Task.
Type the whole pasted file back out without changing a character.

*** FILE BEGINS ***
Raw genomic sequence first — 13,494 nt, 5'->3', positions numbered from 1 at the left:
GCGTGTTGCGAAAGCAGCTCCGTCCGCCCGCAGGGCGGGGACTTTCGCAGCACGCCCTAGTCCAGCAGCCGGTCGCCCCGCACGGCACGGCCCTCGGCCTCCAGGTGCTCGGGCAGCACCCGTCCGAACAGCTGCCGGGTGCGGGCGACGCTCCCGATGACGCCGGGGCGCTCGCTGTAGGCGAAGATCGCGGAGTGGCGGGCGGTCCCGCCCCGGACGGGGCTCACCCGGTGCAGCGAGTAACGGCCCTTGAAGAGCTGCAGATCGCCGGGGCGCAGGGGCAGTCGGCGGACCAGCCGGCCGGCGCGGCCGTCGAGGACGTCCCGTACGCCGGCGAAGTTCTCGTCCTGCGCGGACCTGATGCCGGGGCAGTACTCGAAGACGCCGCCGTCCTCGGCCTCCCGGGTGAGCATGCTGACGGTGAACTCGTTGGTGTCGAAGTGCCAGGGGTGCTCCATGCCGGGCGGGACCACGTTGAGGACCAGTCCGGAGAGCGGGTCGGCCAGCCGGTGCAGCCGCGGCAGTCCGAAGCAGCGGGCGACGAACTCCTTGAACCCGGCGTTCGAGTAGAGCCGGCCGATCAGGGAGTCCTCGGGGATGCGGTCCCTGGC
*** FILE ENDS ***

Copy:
Raw genomic sequence first — 13,494 nt, 5'->3', positions numbered from 1 at the left:
GCGTGTTGCGAAAGCAGCTCCGTCCGCCCGCAGGGCGGGGACTTTCGCAGCACGCCCTAGTCCAGCAGCCGGTCGCCCCGCACGGCACGGCCCTCGGCCTCCAGGTGCTCGGGCAGCACCCGTCCGAACAGCTGCCGGGTGCGGGCGACGCTCCCGATGACGCCGGGGCGCTCGCTGTAGGCGAAGATCGCGGAGTGGCGGGCGGTCCCGCCCCGGACGGGGCTCACCCGGTGCAGCGAGTAACGGCCCTTGAAGAGCTGCAGATCGCCGGGGCGCAGGGGCAGTCGGCGGACCAGCCGGCCGGCGCGGCCGTCGAGGACGTCCCGTACGCCGGCGAAGTTCTCGTCCTGCGCGGACCTGATGCCGGGGCAGTACTCGAAGACGCCGCCGTCCTCGGCCTCCCGGGTGAGCATGCTGACGGTGAACTCGTTGGTGTCGAAGTGCCAGGGGTGCTCCATGCCGGGCGGGACCACGTTGAGGACCAGTCCGGAGAGCGGGTCGGCCAGCCGGTGCAGCCGCGGCAGTCCGAAGCAGCGGGCGACGAACTCCTTGAACCCGGCGTTCGAGTAGAGCCGGCCGATCAGGGAGTCCTCGGGGATGCGGTCCCTGGC